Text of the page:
An elderly couple in Staffordshire will celebrate their 77th wedding anniversary this year, making their marriage one of Britain’s longest on record.
George and Phyllis Loftus were married on August 10 1940. He is now 100 and she 94. Their wartime wedding in a register office followed by a reception in a café was by necessity a modes t affair remembers Phyllis. Neither had the money for a honeymoon.
“It was wartime and rationing and there were no wedding photographs. We had a memorable roast pork dinner with apple pie and cream.”
Before their retirements, George made his living as a railway labourer, firemand and miner, while Phyllis was a bus conductor, magistrate and councillor. Thanks to their son Ray, now in his 70s they have two grandchildren and three great-grandchildren. During their time together Geoorge and Phyllis have seen off no less than 17 Prime Ministers.
Phyllis originally met George in 1938 while training to be a nurse in Birmingham. George was working with her brother Douglas at a local railyard at the time and the pair waved at her as she passed one day. Phyllis invited George for tea the next day.
Recalling their decades of marriage, Phyllis advises other couples to talk to their spouses every day and resolve any disagreements before bed.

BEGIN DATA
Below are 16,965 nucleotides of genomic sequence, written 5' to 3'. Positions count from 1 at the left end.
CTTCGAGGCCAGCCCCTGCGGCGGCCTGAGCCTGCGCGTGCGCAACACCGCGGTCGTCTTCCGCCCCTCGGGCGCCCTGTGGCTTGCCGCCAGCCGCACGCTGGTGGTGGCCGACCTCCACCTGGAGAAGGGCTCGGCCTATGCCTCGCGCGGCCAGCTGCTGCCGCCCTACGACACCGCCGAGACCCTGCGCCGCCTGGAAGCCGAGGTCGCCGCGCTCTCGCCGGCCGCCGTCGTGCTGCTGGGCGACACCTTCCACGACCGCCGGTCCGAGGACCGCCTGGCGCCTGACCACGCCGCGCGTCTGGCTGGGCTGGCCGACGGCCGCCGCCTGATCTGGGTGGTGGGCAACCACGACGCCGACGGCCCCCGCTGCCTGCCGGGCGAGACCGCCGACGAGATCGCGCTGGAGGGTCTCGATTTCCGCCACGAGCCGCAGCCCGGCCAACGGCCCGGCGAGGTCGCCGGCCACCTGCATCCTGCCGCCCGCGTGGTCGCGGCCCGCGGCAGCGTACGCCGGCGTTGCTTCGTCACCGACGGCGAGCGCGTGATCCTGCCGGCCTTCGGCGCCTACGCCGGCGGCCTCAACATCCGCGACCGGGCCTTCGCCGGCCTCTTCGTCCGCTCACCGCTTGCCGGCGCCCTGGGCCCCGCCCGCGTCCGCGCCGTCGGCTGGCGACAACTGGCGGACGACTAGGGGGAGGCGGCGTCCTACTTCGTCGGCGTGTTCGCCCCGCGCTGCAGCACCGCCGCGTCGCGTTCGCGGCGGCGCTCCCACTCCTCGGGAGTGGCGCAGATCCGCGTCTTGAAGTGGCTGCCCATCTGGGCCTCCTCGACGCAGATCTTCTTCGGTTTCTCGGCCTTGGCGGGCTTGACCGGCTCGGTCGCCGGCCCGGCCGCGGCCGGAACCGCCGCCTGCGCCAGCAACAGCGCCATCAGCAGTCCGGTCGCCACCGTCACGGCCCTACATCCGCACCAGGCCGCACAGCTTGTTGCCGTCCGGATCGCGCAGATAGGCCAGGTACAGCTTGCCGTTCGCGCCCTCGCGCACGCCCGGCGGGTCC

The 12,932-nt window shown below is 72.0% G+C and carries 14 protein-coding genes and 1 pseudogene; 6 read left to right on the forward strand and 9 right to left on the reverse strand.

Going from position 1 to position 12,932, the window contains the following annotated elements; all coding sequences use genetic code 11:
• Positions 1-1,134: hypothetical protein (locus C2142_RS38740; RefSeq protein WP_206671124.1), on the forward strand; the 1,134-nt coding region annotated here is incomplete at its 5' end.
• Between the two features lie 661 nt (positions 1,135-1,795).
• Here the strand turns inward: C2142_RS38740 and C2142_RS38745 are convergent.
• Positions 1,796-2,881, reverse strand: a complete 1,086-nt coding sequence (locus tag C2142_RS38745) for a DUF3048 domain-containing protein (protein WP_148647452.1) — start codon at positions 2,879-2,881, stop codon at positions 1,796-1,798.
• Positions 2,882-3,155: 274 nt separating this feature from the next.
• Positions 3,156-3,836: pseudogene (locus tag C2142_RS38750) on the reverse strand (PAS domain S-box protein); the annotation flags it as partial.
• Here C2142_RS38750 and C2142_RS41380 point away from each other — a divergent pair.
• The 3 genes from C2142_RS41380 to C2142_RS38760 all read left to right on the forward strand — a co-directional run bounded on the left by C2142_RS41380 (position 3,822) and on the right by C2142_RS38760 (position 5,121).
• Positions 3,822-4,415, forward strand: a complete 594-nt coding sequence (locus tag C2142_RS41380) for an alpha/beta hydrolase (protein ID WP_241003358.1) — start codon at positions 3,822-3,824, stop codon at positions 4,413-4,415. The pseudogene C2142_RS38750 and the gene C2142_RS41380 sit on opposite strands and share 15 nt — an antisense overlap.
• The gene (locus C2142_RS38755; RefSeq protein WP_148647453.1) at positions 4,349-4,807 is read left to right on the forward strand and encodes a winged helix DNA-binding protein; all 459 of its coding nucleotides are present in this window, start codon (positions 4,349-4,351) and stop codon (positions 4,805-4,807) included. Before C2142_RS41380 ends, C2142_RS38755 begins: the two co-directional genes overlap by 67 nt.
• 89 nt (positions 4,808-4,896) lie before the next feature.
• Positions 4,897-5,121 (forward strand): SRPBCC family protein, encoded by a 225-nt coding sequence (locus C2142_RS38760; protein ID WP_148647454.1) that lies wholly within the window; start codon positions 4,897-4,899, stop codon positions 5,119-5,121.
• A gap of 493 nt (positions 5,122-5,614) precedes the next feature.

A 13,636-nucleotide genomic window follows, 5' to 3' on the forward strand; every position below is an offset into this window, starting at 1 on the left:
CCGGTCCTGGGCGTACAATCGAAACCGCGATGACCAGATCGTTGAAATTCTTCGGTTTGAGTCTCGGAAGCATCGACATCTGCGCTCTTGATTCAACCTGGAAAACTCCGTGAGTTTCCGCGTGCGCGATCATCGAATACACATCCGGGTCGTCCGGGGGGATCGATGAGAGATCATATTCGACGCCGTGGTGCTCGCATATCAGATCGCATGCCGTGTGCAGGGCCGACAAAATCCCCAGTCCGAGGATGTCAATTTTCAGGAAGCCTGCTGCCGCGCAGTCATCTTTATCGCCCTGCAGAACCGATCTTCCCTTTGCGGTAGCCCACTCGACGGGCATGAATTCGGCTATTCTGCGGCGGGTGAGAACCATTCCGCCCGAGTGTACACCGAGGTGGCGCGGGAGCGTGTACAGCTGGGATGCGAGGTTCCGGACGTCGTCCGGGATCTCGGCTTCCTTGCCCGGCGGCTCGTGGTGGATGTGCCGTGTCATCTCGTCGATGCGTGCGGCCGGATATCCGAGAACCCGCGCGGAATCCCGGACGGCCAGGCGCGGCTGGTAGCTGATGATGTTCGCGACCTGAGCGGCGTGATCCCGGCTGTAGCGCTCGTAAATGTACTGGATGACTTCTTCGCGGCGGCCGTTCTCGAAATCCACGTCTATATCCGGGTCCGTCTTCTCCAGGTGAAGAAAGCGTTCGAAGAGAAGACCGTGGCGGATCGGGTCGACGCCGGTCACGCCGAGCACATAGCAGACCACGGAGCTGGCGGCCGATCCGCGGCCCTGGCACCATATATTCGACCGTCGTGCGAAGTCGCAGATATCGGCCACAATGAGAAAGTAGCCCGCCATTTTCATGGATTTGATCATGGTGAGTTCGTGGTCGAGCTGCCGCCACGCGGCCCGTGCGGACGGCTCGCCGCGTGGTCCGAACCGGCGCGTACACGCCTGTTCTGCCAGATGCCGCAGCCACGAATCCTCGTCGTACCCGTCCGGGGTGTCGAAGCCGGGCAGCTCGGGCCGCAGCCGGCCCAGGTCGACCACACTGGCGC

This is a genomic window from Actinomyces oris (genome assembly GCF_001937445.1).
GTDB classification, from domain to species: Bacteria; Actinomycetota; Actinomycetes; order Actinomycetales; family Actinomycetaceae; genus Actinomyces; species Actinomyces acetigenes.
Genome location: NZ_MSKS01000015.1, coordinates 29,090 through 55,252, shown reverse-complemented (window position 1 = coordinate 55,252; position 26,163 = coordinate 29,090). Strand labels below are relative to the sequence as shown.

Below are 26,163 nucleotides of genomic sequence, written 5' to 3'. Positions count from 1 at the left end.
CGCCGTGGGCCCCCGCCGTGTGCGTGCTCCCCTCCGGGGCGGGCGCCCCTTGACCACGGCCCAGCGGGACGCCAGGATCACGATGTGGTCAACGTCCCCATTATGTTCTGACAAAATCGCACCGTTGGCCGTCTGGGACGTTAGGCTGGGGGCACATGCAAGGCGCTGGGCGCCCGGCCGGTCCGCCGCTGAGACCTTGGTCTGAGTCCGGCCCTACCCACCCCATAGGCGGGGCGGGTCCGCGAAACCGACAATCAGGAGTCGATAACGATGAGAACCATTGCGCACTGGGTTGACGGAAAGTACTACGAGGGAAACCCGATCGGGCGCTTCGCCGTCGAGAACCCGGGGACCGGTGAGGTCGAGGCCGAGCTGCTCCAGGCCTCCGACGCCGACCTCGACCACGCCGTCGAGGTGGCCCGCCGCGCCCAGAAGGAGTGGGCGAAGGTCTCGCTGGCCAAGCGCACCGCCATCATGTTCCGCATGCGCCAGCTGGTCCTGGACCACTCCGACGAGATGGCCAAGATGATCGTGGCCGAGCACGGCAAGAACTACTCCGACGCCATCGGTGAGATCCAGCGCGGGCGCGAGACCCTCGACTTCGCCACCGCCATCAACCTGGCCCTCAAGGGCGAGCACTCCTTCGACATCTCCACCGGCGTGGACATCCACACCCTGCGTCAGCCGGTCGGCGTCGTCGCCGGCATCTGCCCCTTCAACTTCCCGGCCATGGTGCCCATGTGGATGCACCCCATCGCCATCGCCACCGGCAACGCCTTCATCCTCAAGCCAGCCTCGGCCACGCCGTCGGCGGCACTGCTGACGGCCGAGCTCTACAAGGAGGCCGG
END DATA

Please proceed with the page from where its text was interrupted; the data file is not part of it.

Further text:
“I would also say to couples, don’t let the sun go down on any wrath.”
The nonagenerian also believes home cooking plays a big role in married life.
“Always keep your husband well fed. We always have a good hot meal every night and a chat.”
Phyllis is proud of her culinary skills. “I was a housewife. I have always cooked. We don’t have any convenience food in this house.”
“I have always said as long as there is good food on the table that’s all that matters. And you have to laugh if you are going to be in this house.”
The couple have lived, Phyllis explains, by principles passed on by her mother.
“My mother gave me these guidelines 75 years ago: when shopping and you see something, look in your purse and if you can afford it and need it, OK. If not, then shut your purse.”
This attitude has meant a modest lifestyle – never owning a home or car – but also freedom from debt.